How the Capital One Cup Final highlights the need for a fixture re-think

Come the end of February, Capital One Cup finalists Manchester City and Liverpool will both have played 42 games this season. That’s an average of 1.45 games per week since the start of the season.

Compare that with their Barclays Premier League rivals, and that’s 3 more games than Arsenal and 10 more than league leaders Leicester City during the same period. When you compare it to their European counterparts, the only team to play more games than City and Liverpool this season are Barcelona – who kick off their 43rd game of the season as the Capital One Cup winners will arrive back in the North West.

So when BBC pundit Alan Shearer questioned Manchester City manager Manuel Pellegrini’s ‘moaning’ during this weekend’s FA Cup clash vs Chelsea – did the former England striker have a point or were his comments a little unjust?

“Barcelona played on Saturday and they face Arsenal in the Champions League on Tuesday. It is the same amount of time as City, but they didn’t rest any players… I never see Luis Suarez, Lionel Messi or Cristiano Ronaldo wanting to be left out” Shearer said.

For City, the recent run of poor results have come at a time when eyes are transfixed on the clubs management and their ability to deliver trophies. Sunday’s game vs Chelsea will mark a run of 5 games in 13 days for the side, which includes a UEFA Champions League first-leg clash in Kiev, the Capital One Cup final vs Liverpool, followed by Barclays Premier League games away to Liverpool and Aston Villa.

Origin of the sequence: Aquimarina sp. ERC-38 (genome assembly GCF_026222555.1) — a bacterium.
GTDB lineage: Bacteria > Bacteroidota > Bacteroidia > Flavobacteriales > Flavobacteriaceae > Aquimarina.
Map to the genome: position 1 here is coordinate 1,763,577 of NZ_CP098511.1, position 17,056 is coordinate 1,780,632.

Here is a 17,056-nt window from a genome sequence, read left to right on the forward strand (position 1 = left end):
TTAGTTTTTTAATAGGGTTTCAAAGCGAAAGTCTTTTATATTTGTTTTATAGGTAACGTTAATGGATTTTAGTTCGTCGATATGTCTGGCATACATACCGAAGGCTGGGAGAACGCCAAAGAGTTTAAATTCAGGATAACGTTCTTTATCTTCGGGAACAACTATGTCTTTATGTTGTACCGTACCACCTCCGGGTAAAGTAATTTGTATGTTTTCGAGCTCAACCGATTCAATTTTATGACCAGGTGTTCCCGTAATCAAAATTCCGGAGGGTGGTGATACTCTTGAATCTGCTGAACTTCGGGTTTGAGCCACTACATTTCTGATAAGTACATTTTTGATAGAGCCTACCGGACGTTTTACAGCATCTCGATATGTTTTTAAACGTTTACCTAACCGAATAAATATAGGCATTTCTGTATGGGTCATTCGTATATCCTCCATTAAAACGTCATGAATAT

Liverpool manager Jurgen Klopp has made his thoughts on the fixture pile up quite clear, and will be equally irate at his side having to play 3 games in the space of 6 days – starting with the Capital One Cup Final this weekend.

So is the fixture build up really harming the standard of the English game?

Contrary to Alan Shearer’s comments, former Liverpool striker Luis Suarez seems to think so. In his autobiography, Suarez says: “If you compare the intensity of the Bundesliga, La Liga and the Premier League you can see that the English league’s harder.” This came following a prolonged argument for a 15-20 day break during January.

The need for a fixture re-shuffle is a thought shared by many in the English game. Calls for a winter break may relieve some of the pressure, but the pile up of fixtures during a crucial part of the season are of real concern. The pressure to scrap FA Cup replays is a start, but the problem is rooted deeper and at a much higher level.

The staggered format of the later stages of European football competition must be questioned. Playing UEFA Champions League games over 4 weeks may increase viewing figures, but we must look at the bigger picture and the effect this is having on the game on home soil.

Premier League teams, including Manchester City and Liverpool have seen an increase in recurring injuries of first team players this season. And, given the excessive fixtures both have played in both league and cup competitions, it’s clear that league performances have been effected – both teams considerably underperforming.

Hearing a pundit with Shearer’s reputation telling clubs to ‘suck it up’ will be music to the ears of the FA, who have long been scrutinized for their inability to tackle a growing problem in the professional game. But his comments will likely fall on deaf ears in Manchester. The thought of a daunting 3,500 mile round-trip will probably be of more concern.


Further Reading